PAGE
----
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Monday, January 30, 2023

CBP Releases Details Behind Man Who Died After Crossing Lewiston Port of Entry

Officers conducted a search of the man’s vehicle and discovered several substances, including one vial containing a white powdery substance.

On September 1, 2022, at approximately 9:19 p.m., a vehicle arrived from Canada at the Lewiston-Queenston Bridge in Lewiston, New York. The driver of the vehicle, a U.S. citizen, could not find his identification to provide to the Customs and Border Protection officer working the primary inspection lane. The officer allowed him to search for his passport in the trunk of his vehicle, but he was unable to locate it.

While he was looking in the trunk, a second officer approached with his canine partner. Unable to locate his identification in the trunk, the man then walked to the rear passenger door, leaned into the vehicle, and began searching. The officer then instructed him to get back in his vehicle. The individual then walked around the front of the vehicle and entered the officer’s inspection booth, rather than his car. The officer then called for other officers to assist.

Two other officers, who were in proximity of the primary lane, responded at approximately 9:22 p.m. and escorted the man to the CBP medium secondary inspection building. Once inside, officers had him sit down on a long row of connected metal chairs in the waiting room lobby where he continued to wait and answer questions from officers located behind a plexiglass divider on the other side of a counter.

The man quickly placed both of his hands on his head at approximately 9:27 p.m., began to yell incoherently, fell from the chair and began to writhe on the ground. Officers on the other side of the secured counter noticed the man in distress and entered the medium secondary waiting room to check on him approximately 15 seconds later. He stopped moving approximately one minute later.

One officer checked the man’s pulse while another officer immediately requested emergency medical services at approximately 9:28 p.m. Officers continued to monitor the man while they awaited EMS’ arrival. The man became agitated approximately three minutes later and began to move around on the ground while officers monitored his actions. This continued for approximately five minutes until officers observed him kicking his legs, causing his body to hit the metal waiting room chairs and his head to hit the floor. A total of five officers then turned him over onto his stomach and handcuffed his hands behind his back to prevent him from injuring himself. The officers picked the man up off the floor after a few minutes and sat him in a recovery position on the metal chairs. He continued to yell incoherently and rock back-and-forth while officers continued to prevent him from injuring himself by supporting his head when necessary.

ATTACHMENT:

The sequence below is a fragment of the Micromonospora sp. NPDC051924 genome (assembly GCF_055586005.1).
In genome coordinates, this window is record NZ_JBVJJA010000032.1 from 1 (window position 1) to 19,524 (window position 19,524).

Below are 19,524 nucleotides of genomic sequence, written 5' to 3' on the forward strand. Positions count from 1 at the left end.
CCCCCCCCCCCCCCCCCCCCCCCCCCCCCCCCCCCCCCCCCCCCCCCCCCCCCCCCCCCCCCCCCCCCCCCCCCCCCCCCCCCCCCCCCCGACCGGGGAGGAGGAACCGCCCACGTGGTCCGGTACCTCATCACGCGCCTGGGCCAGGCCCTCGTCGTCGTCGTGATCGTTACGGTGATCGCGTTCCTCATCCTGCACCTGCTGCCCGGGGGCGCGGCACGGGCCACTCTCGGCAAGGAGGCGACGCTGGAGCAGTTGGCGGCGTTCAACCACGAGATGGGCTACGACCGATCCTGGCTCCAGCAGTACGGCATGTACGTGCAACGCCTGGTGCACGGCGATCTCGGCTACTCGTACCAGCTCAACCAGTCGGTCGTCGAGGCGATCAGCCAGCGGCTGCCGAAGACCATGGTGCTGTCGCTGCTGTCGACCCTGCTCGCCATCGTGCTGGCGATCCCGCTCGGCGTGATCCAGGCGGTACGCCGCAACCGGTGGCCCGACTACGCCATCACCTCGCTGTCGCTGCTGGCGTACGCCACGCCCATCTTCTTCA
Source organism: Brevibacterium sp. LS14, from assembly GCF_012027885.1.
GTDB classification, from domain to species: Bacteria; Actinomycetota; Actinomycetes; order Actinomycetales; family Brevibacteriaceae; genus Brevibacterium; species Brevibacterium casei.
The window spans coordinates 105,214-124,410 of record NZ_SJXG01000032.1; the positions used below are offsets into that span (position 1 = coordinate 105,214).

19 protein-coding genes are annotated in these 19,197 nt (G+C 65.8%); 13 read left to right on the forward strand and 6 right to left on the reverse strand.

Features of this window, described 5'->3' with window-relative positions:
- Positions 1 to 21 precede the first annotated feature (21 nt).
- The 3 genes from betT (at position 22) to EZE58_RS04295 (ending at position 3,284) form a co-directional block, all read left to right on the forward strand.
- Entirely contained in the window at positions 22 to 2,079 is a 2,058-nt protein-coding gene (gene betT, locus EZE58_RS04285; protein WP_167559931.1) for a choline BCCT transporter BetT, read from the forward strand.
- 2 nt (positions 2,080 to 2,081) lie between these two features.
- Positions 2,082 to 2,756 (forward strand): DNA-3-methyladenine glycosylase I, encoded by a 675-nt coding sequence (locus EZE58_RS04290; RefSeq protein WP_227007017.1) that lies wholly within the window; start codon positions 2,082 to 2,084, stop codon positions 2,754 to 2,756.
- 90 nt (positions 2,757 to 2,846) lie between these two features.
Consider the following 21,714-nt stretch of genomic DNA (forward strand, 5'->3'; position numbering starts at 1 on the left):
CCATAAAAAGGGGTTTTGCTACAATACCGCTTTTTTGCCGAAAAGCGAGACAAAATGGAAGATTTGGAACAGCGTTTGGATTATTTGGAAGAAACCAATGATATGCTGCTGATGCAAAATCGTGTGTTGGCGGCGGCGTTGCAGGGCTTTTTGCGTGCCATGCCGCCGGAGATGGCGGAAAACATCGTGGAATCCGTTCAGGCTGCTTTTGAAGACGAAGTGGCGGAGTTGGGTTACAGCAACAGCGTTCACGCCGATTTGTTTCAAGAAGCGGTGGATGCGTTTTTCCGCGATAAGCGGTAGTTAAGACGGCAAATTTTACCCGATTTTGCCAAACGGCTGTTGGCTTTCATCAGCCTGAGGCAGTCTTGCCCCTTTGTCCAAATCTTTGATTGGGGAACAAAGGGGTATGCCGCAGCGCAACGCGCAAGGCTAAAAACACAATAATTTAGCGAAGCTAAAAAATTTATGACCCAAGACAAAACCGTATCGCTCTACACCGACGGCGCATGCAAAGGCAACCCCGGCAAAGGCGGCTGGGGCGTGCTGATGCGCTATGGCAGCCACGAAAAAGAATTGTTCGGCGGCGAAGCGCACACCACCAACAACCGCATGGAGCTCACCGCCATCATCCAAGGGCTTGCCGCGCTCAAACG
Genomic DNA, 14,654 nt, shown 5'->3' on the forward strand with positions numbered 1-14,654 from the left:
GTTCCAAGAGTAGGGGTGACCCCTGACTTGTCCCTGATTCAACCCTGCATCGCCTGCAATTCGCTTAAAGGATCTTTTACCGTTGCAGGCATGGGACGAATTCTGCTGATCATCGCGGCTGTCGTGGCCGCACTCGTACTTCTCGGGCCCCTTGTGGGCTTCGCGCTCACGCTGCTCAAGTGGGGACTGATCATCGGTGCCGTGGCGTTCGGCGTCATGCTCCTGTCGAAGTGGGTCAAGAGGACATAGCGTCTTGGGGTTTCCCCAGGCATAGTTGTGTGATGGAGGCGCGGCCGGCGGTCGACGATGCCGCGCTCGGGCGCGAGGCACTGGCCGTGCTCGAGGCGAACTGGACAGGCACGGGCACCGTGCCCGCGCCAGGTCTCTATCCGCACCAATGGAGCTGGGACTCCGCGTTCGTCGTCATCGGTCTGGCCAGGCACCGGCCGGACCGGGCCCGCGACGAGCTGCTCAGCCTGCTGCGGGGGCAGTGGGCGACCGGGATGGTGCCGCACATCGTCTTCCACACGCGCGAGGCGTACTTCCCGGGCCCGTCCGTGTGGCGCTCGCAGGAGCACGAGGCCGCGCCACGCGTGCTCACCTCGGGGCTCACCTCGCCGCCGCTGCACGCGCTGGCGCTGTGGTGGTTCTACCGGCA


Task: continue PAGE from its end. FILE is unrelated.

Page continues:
An acting supervisory officer, trained in the administration of medication designed to reverse an opioid overdose, administered a dose of Naloxone at approximately 9:45 p.m. into the man’s right nostril. The same supervisory officer administered a second dose of Naloxone into his left nostril approximately two minutes later. The man became calmer and more alert shortly after the second dose of Naloxone was administered but continued at times to yell incomprehensibly and rock back and forth on the metal chairs. He again began to writhe uncontrollably on the metal chairs and fell to the floor and lost consciousness approximately 15 minutes after the second dose of Naloxone. Officers monitored his condition as he continued to breathe on his own.

Upper Mountain Volunteer Fire Department EMS arrived at approximately 10:02 p.m. and immediately assumed primary care of the man. Officers removed the handcuffs at approximately 10:06 p.m., while EMS continued to provide primary care. EMS transported him to the Mount Saint Mary’s Hospital at approximately 10:08 p.m. and medical personnel declared the man deceased shortly after their arrival at the hospital.

Officers conducted a search of the man’s vehicle and discovered several substances, including one vial containing a white powdery substance that field-tested positive for cocaine. The unknown substances will be tested by a CBP laboratory.

The Erie County Medical Examiner’s Office and Customs and Border Protection’s Office of Professional Responsibility are reviewing this incident.  The Department of Homeland Security’s Office of Inspector General was notified.

Read more at CBP

Homeland Security Todayhttp://www.hstoday.us
The Government Technology & Services Coalition's Homeland Security Today (HSToday) is the premier news and information resource for the homeland security community, dedicated to elevating the discussions and insights that can support a safe and secure nation. A non-profit magazine and media platform, HSToday provides readers with the whole story, placing facts and comments in context to inform debate and drive realistic solutions to some of the nation’s most vexing security challenges.

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